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There is a difference of opinion between the British and US Army about which had the better approach to managing massed artillery fire.(or fires as refer to by our colonial chums).yantaylor wrote: ↑23 Mar 2021 21:16Sheldrake, when you mentioned a four-man FOO team calling for “Victor Targets from the 72 guns of the division or even Uncle target from the guns across the corps”, would the Company Commander have the power to order such a strike or does he need that FOO team. I remember a chat I had with a US Inf battalion commander and he said that no nations army could operate as good as the US artillery fire plan, as a company commander could call for anything from division artillery to Corps.
The US Company commander could indeed request fire either via the attached Sergeant or Lieutenant FOO using the artillery communications system or up the infantry comms channel to the artillery LO at battalion HQ. The fire direction centres at regimental, divisional and corps level responded by allocating fire units.
The British or Canadian company commander has a superficially similar choice. usually via the captain FOO or via the major BC at battalion HQ. The Artillery regimental HQ and Artillery cells at divisional and Corps HQ acts as a fire direction centre. However the captain orders fire from his own troop and the major orders fire from his battery and the colonel orders fire from his regiment. The British system allowed for certain observers to be authorised to order, not request, fire from a larger number of units.
There are two differences in the systems
1.The British & commonwealth system put the senior artillery officers forward. The FOOs were the troop commanders and the BC's place in battle was next to the CO of the infantry or armoured unit he supported. The RA regimental command net operated in parallel to infantry or armoured communications but one level higher. This was not just for the passage of fire orders but also to read the battle to understand where the balance of fire was needed, and who was in the best place to control it. The key concept was to command artillery from the highest level but delegate control to the lowest.
2. The emphasis in the British system was to ORDER, rather than REQUEST fire. In my, post war, service I ran an FDC at regimental level and the divisional artillery operations cell. OK not at war but in lots of dry and live firing exercises. The emphasis was always to assume the FOOs knew what they were doing and give them what they asked for. These chaps were fellow captains and majors. The US system seemed to us to give a similar result but it took a lot longer as the FDC seemed to try to second guess what was actually needed. It was sergeants talking to captains. Some of my instructors at the Royal School of Artillery were Australian and US Vietnam veterans. That was their view.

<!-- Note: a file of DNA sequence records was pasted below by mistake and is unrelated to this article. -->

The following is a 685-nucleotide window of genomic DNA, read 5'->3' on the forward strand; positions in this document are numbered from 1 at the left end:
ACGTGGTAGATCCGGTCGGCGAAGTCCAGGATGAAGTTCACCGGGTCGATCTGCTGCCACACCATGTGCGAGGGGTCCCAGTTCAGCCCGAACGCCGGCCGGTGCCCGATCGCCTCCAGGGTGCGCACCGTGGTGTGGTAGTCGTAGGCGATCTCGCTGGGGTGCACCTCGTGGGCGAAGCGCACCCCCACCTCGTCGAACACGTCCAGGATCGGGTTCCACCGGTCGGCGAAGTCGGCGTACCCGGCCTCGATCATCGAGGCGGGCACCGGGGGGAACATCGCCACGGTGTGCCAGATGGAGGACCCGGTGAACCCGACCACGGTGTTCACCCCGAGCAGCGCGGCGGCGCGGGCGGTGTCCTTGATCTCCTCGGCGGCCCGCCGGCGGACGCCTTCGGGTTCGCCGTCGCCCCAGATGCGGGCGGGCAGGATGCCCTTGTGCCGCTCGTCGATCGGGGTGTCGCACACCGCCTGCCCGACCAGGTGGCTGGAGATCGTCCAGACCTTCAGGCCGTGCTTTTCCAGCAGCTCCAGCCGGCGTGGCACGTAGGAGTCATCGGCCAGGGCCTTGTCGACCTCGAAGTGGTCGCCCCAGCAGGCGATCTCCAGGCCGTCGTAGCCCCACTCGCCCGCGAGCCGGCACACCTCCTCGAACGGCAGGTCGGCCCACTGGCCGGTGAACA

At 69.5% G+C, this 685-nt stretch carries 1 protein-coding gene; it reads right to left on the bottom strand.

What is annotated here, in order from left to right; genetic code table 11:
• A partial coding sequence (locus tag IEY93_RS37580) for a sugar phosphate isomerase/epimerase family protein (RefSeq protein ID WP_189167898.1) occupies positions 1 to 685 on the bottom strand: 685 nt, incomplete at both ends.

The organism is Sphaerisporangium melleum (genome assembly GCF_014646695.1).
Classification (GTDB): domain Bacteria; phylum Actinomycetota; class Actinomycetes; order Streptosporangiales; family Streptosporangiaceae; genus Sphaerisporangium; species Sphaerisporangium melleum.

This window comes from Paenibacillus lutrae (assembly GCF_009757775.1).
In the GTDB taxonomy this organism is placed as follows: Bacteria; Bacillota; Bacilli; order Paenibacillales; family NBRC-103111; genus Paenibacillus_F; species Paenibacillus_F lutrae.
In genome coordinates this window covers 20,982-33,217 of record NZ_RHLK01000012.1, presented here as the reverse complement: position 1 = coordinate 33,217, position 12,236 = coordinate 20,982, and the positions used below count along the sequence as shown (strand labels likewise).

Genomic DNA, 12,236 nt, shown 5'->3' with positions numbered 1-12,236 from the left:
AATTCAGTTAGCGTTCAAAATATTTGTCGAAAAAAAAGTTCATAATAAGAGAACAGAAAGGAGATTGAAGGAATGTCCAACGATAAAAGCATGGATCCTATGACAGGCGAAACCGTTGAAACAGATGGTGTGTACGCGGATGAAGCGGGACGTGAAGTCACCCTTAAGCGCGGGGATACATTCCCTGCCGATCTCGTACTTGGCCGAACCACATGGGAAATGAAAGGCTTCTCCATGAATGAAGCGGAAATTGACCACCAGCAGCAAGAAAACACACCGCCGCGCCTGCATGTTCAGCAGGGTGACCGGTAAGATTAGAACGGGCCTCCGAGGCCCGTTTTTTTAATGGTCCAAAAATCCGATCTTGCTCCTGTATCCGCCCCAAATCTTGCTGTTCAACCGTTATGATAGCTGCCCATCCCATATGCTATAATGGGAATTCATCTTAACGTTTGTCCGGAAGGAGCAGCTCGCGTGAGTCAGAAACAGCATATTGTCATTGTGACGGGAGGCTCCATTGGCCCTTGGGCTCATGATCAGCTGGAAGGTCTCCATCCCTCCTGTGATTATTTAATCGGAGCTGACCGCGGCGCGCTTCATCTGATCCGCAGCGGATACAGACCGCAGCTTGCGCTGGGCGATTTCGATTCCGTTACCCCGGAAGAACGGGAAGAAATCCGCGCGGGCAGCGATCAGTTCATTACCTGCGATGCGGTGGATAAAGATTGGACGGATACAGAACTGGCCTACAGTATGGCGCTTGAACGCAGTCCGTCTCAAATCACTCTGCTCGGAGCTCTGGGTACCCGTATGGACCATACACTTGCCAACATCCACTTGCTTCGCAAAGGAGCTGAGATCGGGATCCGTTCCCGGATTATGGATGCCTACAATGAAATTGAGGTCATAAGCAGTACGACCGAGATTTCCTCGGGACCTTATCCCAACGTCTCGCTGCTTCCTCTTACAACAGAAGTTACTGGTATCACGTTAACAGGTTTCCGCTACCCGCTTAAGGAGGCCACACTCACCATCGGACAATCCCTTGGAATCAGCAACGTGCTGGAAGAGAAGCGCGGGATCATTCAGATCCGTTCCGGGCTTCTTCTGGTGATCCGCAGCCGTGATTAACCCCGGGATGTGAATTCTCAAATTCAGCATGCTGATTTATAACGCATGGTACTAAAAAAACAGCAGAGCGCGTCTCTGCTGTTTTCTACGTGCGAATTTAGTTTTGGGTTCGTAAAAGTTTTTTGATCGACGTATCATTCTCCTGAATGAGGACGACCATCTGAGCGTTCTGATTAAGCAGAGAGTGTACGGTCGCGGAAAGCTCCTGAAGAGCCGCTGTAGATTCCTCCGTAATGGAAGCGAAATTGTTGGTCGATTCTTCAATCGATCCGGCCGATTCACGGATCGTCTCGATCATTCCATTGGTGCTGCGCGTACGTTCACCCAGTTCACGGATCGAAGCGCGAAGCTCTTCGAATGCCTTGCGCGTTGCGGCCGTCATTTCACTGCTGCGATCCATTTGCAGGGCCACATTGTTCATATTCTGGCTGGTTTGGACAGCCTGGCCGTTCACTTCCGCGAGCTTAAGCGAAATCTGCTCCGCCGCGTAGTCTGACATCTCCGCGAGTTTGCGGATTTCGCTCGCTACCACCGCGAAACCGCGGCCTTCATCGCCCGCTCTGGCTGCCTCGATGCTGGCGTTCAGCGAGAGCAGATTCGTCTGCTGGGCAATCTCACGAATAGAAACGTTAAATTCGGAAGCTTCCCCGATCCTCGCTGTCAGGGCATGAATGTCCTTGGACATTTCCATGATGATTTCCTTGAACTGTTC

I may be wrong, as a biased brit. Sorry this is a bit of am long and abstruse answer.
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British and associated Commonwealth artilleries could concentrate the fire of multiple guns quite effectively (Mike, have you met Uncle Victor?) at formation level and also bring in AGRA units. They could fire quick observed shoots and also predicted fire, deliver barrages in concert with the infantry advance and also heavy concentrations from over a hundred guns. Wireless communications via No.22 and No.19 sets did perform well, though it seems there was some apprehension from those officers who had experienced the opposite in the early war years.
The British system was observation heavy and did require effective communications from the observer back to the Batteries and beyond. As noted above Rifle Coy commanders in Br/CW and US units had the ability to request unplanned fire, but the effectiveness for all was reliant upon the capability of the infantryman concerned. There's an RA comment on it in "The Development of Artillery Tactics and Equipment" I think but I can't find it now.
US FA units did not originally include any dedicated forward observers, unit officers having to undertake the roles, with FOOs being added to Div 105-mm Bns by an amendment in June 1944; USMC 75-mm and 105-mm Bns had them throughout. The FDC in US units, as I can only pretend to vaguely understand it, did provide a standardised system that enabled local and non-local artillery to be quickly synchronised to mass fire(s) but this was still limited by what artillery was physically in range, which was the same for all.
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This is actually the main issue WRT the ability of infantry Rifle Company commanders, be they British or American to call for fire. Infantry radios did not net with FA radios and vice versa. The key to effective communications was the radio operator and his radio.
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